Much like the ankles and knees of NBA players, the low back takes its fair share of pounding on a regular basis. It’s not so much the proverbial “straw that breaks” a basketball player’s back, but the routine grind and rigors of a season that takes its toll.
There are many factors associated with low back injuries in athletes. At times it a sharp move or direct hit can inflame the area, while at other times, a spasm gradually creeps up on the player and renders him in a significant amount of pain.
In analyzing these injuries, it is imperative to look beyond the obvious. The forces of running and jumping are transferred from the floor through the legs to the hips and back. Therefore, if there is a minor biomechanical problem at the hips, the low back takes more than its share of this force. In evaluating a player’s low back, typically a team’s medical staff will consider some of the following:
Problems with the spine:
Back problems sidelined David Robinson for the Spurs' first seven playoff games.
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There can be limitations in the range of motion from dysfunctions of the “facet” joints or disc herniation. They could limit the ability to bend forward and backward or sideways.
Uneven Pelvis on leg length differences: This is a common biomechanical problem associated with low back injuries. Muscle spasms in the area can affect the hips.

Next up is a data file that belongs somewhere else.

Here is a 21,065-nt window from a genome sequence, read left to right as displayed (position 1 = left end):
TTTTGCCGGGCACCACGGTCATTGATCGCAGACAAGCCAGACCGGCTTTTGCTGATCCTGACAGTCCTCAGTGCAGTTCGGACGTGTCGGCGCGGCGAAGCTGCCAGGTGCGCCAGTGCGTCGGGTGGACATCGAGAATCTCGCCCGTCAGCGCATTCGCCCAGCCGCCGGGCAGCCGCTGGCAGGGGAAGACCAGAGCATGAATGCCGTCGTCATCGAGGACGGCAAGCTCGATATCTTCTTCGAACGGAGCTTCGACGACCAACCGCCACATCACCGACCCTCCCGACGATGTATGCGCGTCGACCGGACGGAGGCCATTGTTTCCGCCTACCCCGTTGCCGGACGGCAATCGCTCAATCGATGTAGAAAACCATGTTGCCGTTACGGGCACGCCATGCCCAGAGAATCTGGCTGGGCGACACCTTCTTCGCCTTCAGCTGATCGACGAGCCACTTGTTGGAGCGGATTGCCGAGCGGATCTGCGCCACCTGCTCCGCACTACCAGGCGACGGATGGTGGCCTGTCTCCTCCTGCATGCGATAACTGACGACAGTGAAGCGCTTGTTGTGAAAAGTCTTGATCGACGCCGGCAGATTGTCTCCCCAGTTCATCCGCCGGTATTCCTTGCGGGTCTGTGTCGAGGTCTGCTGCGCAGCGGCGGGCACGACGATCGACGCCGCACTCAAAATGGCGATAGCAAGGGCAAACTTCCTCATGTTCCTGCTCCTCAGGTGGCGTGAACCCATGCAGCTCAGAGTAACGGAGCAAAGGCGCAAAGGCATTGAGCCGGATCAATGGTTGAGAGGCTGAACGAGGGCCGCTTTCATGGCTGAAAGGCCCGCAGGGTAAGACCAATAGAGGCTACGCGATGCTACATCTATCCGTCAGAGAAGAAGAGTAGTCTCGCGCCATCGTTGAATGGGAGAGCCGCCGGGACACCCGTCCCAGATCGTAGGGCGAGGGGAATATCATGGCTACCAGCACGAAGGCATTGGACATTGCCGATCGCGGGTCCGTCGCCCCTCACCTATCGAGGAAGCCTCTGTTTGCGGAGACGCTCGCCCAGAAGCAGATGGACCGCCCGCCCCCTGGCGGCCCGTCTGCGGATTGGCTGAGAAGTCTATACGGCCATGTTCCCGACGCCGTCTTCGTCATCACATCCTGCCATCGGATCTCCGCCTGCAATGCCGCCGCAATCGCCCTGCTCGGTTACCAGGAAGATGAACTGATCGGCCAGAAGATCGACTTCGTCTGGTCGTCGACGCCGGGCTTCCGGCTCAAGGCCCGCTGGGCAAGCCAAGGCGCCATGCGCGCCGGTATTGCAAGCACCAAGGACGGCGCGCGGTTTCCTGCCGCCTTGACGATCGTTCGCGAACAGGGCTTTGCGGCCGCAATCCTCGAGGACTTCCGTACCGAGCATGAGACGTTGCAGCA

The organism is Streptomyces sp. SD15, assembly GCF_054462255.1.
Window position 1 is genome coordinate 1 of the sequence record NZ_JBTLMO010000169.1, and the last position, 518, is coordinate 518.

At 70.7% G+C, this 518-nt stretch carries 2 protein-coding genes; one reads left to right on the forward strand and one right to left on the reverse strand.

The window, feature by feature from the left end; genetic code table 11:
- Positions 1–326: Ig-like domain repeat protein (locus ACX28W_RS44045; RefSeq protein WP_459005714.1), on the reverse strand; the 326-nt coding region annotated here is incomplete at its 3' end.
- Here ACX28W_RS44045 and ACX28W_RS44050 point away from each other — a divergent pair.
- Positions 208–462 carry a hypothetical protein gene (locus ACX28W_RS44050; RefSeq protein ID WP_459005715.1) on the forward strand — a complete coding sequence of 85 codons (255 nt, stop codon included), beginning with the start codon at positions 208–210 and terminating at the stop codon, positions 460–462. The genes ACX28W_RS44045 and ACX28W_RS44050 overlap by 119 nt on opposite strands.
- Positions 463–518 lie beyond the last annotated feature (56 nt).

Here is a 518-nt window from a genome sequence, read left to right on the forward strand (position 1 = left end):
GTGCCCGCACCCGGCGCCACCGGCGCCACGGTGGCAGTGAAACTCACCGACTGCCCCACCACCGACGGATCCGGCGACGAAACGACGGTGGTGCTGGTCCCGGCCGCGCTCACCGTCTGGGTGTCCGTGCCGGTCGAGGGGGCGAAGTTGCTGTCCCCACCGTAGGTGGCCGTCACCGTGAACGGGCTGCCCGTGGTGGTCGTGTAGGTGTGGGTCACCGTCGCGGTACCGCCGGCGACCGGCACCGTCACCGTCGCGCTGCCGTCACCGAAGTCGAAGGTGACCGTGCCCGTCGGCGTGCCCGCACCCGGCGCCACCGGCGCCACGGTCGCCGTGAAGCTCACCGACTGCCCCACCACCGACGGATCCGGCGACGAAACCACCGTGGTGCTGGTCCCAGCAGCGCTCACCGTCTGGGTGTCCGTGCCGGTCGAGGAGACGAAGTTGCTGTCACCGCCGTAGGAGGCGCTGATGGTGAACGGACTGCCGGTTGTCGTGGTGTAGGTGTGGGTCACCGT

Foot Problems: Bad foot mechanics can cause an uneven weight distribution while running.
Muscle Imbalances: This could include weak abdominal muscles or tight hip flexor muscles or hamstrings.
In many cases, rest is an important element in the management of low back pain. It’s important to eliminate the stress and sometimes rest is mandatory. Therapeutic modalities such as electrical stimulation along with ice, heat, and massage all have a vital role in managing pain also; spinal mobilization can be beneficial when it is appropriate. Restoring proper lumbar flexibility is an important first step on the road to recovery. Eventually the hips would need to be stabilized and strengthened.
Medical clearance for the player’s return to play can be based on flexibility, strength, and discomfort. Our collective goal is to prevent that difficult rebound or hard drive to the basket from being like a “piece of straw” to injure their back.